Tonight we begin a three-part study of Matthew 5 and will be studying verses 1-16 which contain the Beatitudes and an explanation about believers. This chapter contains too much material to cover in just one study and we will give it the proper attention it deserves by spreading it out over three weeks.
Starting in verses 1-2, Jesus finds himself surrounded by people and prepares to teach them. His popularity has increased since word of his miracles spread and He needs to go to a high place in order to properly reach the people. He goes up on a mountain and sits and waits until his followers are assembled around Him. Then Jesus gives us the Beatitudes.
If one was going to draw a similarity of the old and new covenants here, one might be tempted to call the Beatitudes the New Testament’s version of the Ten Commandments. Think of the old law and the Ten Commandments: the old law was restrictive, and the Ten Commandments were mostly prohibitive. On the other hand, God’s new covenant through Christ grants us freedom through servitude, baptism and forgiveness of sins. Also, depending on how you number the statements in the Beatitudes, you might be able to number them at ten. Give it a try.
While it is interesting to think of the Beatitudes as a new and improved version of the Ten Commandments, they are really so much more than that. The Beatitudes are a philosophy on godly living. They show us ultimately that we have spiritual gain and spiritual success when we rely on God rather than ourselves.
The satisfaction that we get from a relationship with God does not come from our own ability to pray, worship or study; we get spiritual fulfillment and are most pleasing to God when we realize and act in a way reflective of how small we truly are: It is not I that is great; it is God that is great. I did not create the positive circumstances of my life; God did. My own skills, powers and abilities are mine because God allows it. The moment I revel in my own accomplishments or when I trust in myself or an institution of man to solve my problems, I am going the wrong way. Have you ever wondered why Alcoholics Anonymous is so quietly successful? It all centers around a belief that God can remove the desire to drink; the alcoholic cannot do it themselves.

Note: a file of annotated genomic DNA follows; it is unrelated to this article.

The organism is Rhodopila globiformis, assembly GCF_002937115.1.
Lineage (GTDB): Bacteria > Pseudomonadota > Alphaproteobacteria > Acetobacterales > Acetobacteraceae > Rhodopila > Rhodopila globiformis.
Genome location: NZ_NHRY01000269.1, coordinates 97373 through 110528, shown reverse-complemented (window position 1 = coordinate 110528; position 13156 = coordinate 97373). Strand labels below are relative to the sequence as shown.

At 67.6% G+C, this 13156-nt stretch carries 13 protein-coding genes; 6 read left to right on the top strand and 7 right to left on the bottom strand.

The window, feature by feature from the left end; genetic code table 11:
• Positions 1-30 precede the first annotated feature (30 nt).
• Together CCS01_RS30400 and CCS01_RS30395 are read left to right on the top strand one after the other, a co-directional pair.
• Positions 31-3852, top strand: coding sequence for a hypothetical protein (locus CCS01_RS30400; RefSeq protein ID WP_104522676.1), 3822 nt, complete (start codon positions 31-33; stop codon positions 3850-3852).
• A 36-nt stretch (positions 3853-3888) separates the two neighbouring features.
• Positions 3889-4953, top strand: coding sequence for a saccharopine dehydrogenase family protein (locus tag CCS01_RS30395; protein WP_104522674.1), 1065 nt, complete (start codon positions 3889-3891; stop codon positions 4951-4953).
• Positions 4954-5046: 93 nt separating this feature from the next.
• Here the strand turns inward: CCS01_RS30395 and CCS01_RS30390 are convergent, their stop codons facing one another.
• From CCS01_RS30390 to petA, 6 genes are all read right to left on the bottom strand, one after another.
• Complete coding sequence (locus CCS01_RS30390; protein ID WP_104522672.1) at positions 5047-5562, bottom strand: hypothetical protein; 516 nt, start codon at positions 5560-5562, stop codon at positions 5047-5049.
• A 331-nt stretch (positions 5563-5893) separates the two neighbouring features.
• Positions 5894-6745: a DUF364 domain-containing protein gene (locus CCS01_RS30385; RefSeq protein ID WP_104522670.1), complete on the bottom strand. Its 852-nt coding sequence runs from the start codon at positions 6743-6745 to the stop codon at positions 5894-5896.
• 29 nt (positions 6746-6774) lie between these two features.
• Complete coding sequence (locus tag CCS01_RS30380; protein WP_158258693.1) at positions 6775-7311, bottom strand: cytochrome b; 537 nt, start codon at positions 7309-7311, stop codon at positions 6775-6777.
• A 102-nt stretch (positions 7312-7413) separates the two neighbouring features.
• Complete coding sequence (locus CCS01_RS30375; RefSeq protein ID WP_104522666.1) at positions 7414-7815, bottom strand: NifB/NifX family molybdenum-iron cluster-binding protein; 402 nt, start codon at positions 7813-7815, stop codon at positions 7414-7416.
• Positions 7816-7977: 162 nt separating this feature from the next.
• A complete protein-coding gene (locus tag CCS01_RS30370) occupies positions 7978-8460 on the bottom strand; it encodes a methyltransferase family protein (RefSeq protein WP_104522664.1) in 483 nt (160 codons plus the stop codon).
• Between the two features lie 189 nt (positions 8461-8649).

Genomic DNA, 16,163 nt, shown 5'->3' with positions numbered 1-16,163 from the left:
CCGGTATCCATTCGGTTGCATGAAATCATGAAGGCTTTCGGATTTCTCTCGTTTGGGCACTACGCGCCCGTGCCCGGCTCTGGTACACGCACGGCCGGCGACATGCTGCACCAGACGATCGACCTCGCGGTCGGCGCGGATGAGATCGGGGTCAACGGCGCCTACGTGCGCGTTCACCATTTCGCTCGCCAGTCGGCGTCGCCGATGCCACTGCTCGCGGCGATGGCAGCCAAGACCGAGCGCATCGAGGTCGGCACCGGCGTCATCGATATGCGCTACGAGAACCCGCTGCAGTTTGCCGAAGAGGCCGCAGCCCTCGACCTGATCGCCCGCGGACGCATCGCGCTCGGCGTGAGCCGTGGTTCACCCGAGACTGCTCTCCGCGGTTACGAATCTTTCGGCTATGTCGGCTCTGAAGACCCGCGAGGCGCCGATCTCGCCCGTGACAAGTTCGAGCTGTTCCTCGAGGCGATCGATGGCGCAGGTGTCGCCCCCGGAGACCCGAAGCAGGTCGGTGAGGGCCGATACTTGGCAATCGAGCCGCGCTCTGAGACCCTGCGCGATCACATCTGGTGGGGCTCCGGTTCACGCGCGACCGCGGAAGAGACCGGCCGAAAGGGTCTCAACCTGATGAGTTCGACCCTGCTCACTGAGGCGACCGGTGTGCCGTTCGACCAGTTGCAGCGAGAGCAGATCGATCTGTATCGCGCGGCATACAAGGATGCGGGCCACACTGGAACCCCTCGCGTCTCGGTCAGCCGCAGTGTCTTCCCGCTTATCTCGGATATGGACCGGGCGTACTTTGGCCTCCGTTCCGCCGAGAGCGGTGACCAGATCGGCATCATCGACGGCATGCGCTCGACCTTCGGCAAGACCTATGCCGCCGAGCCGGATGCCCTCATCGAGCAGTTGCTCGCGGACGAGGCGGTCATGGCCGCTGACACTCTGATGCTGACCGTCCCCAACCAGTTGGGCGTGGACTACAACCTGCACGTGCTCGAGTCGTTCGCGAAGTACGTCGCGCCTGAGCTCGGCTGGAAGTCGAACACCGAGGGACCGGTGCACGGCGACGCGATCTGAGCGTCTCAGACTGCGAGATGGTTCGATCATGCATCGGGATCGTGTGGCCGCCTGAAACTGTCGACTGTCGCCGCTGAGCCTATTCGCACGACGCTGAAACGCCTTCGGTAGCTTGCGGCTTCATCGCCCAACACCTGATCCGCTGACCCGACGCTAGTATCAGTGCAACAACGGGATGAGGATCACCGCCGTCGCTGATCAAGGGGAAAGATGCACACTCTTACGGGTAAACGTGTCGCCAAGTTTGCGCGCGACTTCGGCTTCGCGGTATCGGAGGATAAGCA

So when it comes to how we think of ourselves, the secret Jesus is letting us in on is to think small. I’m not important, I’m not a special snowflake, I am just a sinner. A sinner blessed and graced with God’s consideration. When I suffer, I am blessed because it brings me closer to God. When I stop thinking of how I might compare to other people or that I might be a little better than other people, I will receive mercy. If I seek peace rather than create conflict because I think I am a victim of something, I will be called a son of God. The Beatitudes teach us to take the high road. If we seek righteousness, we will obtain righteousness. If we do good and are persecuted or shamed, it only makes our reward in heaven greater.
The message sent in the Beatitudes reveals a theme of irony in the New Testament: When I am small, I am actually big. When I am weak, I am actually strong. Relying on my own strength will not get me half as far as relying on God’s strength.
What does it look like to rely on the strength of God? It means praying regularly and asking Him to help guide your life. It means asking God to help you make tough decisions and to help you act in the right way in difficult situations and relationships. It means to stop excessive and debilitating worrying that never helps anyway.
When we live in this manner, we transform into the type of believer described in verses 13-16 of chapter 5. If we live lives that are truly dependent on God, it will show and others will notice. It is easy to be ashamed of living this way in the world because the world does not know God, the world thinks that God is foolishness. However, God’s blessings on a life are visible. And the peace that comes from leaning on Him for strength can be seen by anyone that is looking.
It’s a win-win.